A libretto is the text used in an extended musical work such as an opera, operetta, masque, oratorio and cantata, musical, and ballet. The term "libretto" is also sometimes used to refer to the text of major liturgical works, such as mass, requiem, and sacred cantata.
Libretto (pl. libretti), from Italian, is the diminutive of the word "libro" (book). A libretto is distinct from a synopsis or scenario of the plot, in that the libretto contains all the words and stage directions, while a synopsis summarizes the plot.
The relationship of the librettist (that is, the writer of a libretto) to the composer in the creation of a musical work has varied over the centuries, as have the sources and the writing techniques employed.
Relationship of composer and librettist
Libretti for operas, oratorios, and cantatas in the 17th and 18th centuries generally were written by someone other than the composer, often a well-known poet. Metastasio (1698–1782) (real name Pietro Trapassi) was one of the most highly regarded librettists in Europe. His libretti were set many times by many different composers. Another noted 18th century librettist was Lorenzo da Ponte, who wrote the libretti for three of Mozart's greatest operas, as well as for many other composers. Eugène Scribe was one of the most prolific librettists of the 19th century, providing the words for works by Meyerbeer (with whom he had a lasting collaboration), Auber, Bellini, Donizetti, Rossini and Verdi. The French writers' duo Henri Meilhac and Ludovic Halévy wrote a large number of opera and operetta libretti for the likes of Jacques Offenbach, Jules Massenet and Georges Bizet. Arrigo Boito, who wrote libretti for, among others, Giuseppe Verdi and Amilcare Ponchielli, also composed two operas of his own.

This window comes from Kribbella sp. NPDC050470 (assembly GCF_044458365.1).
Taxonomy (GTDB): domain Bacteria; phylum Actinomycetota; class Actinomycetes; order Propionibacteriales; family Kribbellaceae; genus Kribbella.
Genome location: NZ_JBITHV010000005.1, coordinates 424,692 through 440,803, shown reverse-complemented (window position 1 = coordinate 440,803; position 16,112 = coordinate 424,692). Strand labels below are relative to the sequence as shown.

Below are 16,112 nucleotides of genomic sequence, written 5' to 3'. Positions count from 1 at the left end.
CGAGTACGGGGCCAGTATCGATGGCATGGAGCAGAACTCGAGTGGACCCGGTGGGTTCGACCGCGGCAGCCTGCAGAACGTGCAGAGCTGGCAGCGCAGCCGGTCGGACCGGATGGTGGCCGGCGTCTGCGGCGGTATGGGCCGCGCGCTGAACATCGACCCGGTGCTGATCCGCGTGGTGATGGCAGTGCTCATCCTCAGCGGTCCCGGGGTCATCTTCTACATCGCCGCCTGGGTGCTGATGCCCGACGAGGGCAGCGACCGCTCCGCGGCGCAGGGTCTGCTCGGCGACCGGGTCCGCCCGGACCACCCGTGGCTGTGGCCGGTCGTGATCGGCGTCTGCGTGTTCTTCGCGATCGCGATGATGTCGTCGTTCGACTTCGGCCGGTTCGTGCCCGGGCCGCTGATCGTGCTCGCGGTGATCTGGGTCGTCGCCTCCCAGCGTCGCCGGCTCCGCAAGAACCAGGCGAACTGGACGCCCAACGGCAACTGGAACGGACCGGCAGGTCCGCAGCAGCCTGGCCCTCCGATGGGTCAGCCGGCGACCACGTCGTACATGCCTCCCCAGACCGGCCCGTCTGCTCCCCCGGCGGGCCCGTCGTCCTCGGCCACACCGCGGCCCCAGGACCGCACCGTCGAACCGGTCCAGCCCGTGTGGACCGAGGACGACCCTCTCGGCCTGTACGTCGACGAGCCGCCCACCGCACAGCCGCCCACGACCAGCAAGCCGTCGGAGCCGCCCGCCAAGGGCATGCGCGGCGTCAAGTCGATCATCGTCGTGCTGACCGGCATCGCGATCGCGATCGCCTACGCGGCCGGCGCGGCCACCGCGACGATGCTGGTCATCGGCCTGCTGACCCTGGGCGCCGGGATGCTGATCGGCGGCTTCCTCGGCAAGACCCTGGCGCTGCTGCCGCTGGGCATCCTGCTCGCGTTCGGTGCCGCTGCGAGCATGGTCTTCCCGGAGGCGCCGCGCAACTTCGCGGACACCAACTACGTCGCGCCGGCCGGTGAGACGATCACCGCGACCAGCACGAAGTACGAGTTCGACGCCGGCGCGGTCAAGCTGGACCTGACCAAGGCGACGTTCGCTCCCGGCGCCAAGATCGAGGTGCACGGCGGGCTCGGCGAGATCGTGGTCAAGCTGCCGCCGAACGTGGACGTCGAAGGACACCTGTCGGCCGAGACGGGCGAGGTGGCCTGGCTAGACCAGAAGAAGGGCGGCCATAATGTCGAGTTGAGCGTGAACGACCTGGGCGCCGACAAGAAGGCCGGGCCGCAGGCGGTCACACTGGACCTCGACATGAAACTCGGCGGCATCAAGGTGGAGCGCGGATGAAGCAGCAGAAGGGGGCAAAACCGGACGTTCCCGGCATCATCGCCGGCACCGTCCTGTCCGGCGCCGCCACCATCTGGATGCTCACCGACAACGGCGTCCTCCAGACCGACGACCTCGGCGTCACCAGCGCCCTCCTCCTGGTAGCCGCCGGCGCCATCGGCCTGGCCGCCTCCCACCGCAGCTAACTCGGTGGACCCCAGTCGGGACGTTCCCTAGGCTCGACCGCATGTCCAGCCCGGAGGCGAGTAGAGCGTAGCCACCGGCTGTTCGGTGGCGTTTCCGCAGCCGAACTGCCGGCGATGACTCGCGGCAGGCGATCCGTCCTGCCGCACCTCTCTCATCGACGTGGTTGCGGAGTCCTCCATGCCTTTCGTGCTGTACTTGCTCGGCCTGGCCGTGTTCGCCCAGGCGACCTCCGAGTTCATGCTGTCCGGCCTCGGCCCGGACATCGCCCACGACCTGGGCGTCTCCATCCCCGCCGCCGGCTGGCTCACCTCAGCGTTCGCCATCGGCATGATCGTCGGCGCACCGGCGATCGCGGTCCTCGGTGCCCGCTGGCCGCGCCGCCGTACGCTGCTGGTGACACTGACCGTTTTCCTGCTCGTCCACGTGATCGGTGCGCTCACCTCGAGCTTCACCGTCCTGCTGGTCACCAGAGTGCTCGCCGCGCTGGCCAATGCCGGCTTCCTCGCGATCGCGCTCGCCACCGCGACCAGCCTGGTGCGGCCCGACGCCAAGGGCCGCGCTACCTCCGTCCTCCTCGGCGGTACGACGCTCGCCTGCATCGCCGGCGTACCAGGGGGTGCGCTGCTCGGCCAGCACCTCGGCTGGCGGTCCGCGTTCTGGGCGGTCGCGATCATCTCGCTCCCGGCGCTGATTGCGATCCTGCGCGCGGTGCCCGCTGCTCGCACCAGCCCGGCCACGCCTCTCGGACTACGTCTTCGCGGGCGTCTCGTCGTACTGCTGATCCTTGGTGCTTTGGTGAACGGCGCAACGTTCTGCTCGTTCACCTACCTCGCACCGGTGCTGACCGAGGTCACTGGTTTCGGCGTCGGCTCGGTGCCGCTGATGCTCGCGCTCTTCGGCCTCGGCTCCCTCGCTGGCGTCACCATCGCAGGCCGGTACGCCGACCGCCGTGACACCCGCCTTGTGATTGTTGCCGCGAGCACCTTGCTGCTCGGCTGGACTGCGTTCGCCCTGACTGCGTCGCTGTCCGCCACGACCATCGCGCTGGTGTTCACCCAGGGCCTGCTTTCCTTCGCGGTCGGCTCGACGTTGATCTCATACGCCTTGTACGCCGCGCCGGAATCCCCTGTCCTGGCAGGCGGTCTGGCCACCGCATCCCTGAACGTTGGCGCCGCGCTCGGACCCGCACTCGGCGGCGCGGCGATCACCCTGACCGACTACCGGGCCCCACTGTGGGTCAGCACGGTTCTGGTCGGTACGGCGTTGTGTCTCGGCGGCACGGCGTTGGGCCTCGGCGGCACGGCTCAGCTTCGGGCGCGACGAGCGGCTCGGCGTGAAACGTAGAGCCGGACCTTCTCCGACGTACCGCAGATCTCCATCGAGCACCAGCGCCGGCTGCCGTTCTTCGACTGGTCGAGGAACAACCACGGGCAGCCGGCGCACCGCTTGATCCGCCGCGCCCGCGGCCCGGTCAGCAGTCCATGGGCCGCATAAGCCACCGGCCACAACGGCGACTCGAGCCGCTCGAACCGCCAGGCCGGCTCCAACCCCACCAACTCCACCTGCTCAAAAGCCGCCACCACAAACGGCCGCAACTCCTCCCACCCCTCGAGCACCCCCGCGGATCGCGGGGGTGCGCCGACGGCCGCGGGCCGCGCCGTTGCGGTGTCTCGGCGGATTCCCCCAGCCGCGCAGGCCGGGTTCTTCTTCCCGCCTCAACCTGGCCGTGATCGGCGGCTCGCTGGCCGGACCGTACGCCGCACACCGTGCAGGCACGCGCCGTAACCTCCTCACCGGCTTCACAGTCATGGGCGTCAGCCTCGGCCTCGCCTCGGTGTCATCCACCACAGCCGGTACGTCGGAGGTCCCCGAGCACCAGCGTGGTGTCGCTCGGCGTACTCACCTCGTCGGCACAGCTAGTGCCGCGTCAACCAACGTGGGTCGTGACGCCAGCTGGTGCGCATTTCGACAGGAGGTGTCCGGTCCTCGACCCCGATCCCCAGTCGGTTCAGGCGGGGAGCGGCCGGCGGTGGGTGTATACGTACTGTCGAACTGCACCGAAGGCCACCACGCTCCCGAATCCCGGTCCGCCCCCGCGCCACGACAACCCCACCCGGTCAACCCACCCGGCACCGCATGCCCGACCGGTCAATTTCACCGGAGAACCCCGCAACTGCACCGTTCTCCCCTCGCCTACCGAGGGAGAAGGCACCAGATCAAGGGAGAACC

The libretto is not always written before the music. Some composers, such as Mikhail Glinka, Alexander Serov, Rimsky-Korsakov, Puccini, and Mascagni wrote passages of music without text and subsequently had the librettist add words to the vocal melody lines. (This has often been the case with American popular song and musicals in the 20th century, as with Richard Rodgers and Lorenz Hart's collaboration, although with the later team of Rodgers and Hammerstein the lyrics were generally written first.)
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